At some point black becomes gray enough that you'd have to call it "gray" instead of black, but it's debatable where the threshold is. And, as with everything on the paper, it depends on the pen. I used to use Aurora exclusively in the '90s, but have been into Noodler's Black for the last decade. Or Borealis if I specifically _don't_ want waterproofness. But, in pens wet enough to make Quink or Pelikan 4001 black look "black," I'll still use those. Grey inks are completely not my thing, though I had a bottle of Sheaffer Grey, and still have 29mL left out of a 30mL Herbin Gris Nuage bottle somewhere. Diamine Graphite and the discontinued Chesterfield Antique Raven are dark enough I call 'em black. Good comparison article: http://www.jetpens.c...n-pen-ink/pt/20
I did once send a letter in Noodler's Yellow. In a padded envelope. With a blue LED keychain light (makes yellow look black). To someone who I thought would enjoy the novelty.
I discovered that trick working at an ink cartridge refill store. We'd test cartridges to see if any nozzles were clogged. It was easy to see the test grid for magenta and cyan, but a blue light really helped to see if there were any gaps in the yellow pattern.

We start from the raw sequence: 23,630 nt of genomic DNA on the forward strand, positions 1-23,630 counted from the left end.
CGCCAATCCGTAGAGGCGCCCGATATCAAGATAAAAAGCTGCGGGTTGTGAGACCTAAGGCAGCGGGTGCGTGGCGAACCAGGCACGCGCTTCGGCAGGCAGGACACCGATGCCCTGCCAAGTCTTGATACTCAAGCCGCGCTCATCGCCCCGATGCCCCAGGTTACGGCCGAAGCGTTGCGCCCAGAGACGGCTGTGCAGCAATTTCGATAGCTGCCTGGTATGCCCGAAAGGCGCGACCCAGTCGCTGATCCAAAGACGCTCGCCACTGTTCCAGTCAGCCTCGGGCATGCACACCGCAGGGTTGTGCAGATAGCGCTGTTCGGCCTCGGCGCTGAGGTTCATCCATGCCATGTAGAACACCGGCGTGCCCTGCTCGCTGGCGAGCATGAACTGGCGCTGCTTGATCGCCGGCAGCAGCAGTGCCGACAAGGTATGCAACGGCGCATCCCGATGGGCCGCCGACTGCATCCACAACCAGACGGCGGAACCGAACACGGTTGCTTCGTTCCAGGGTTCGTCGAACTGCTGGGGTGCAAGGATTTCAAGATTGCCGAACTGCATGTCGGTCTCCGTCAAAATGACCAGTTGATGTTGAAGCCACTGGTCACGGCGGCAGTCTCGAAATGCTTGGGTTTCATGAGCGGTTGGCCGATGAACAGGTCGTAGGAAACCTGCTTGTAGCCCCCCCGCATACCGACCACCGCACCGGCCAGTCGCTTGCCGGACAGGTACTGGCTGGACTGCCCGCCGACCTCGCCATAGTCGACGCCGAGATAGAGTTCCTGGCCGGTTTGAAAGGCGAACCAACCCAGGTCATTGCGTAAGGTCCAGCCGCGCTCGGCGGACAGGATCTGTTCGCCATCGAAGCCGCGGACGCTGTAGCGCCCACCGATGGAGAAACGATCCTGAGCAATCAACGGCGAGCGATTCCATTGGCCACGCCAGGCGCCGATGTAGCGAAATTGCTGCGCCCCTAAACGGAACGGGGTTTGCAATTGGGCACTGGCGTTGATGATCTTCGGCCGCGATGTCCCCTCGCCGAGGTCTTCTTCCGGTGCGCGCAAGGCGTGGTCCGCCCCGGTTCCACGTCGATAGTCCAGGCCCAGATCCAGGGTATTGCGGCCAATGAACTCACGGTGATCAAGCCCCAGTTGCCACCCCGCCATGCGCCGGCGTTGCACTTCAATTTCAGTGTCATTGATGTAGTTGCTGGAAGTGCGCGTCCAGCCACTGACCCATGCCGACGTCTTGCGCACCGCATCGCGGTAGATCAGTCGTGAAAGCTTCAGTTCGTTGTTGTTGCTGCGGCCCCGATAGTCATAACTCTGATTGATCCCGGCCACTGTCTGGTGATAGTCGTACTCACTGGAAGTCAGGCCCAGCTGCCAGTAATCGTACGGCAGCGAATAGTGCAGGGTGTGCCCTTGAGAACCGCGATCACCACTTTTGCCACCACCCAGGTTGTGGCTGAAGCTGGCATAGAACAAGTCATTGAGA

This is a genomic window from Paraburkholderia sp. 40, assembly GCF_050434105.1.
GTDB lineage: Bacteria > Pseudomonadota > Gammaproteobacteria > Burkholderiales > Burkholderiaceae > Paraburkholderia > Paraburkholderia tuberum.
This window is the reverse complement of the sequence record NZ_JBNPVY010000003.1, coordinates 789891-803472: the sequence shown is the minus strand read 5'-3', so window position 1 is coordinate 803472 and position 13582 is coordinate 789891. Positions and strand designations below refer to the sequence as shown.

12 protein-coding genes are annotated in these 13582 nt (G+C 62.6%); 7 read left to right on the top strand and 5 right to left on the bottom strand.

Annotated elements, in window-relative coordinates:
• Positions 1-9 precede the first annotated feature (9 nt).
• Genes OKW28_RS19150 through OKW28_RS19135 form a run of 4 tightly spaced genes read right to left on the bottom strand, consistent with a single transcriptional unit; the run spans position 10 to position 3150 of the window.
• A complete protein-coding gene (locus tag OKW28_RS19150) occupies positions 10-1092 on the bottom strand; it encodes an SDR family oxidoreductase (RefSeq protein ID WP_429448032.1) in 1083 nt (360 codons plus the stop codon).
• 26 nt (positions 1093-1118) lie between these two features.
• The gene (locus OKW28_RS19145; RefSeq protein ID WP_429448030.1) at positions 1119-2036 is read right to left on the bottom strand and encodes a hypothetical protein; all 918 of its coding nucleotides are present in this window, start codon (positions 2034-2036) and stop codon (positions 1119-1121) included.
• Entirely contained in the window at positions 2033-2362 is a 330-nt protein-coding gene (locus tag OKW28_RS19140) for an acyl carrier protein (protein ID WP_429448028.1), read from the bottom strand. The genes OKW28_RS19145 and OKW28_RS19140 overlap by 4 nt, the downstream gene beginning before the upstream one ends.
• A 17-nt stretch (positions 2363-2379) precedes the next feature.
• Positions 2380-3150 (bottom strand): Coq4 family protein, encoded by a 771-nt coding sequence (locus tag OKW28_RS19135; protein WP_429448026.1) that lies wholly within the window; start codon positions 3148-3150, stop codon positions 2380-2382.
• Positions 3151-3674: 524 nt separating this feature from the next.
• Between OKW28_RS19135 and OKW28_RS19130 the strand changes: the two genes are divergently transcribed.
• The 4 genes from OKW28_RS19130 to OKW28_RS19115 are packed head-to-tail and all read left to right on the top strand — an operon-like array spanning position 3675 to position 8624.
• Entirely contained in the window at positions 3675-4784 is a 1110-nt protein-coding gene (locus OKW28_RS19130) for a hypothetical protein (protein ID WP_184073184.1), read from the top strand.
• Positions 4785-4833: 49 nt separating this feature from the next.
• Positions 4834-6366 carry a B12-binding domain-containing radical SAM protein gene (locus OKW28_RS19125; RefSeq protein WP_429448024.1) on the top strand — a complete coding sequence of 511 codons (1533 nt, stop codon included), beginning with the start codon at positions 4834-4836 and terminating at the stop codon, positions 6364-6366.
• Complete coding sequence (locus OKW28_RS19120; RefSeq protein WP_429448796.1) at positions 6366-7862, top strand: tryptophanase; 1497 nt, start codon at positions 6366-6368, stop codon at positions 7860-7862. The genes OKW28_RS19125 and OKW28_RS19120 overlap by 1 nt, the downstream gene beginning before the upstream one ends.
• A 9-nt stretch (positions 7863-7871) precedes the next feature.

I once used Diamine Apple Glory for one side of an A5. It's dark enough to read, IMHO, but a whole letter of it could be annoying. It's best, I think, with a broader nib for a few lines in a greeting card. Anything lighter than that I'd only use for decorations, if at all.
Pink or magenta require discretion, as well. I have once each used: Noodler's Ottoman Rose, R&K Solferino, and Iroshizuku Yama Budo. But, no, as with black, I wouldn't send the same person frequent letters in such lower-contrast or eye-searing colors.
I have sent (and received) Bay State Blue letters and am OK with those. That _is_ pretty bright, depending on how cool your light source is (not bad with incandescent or 3000K LEDs), but plenty of contrast to be readable.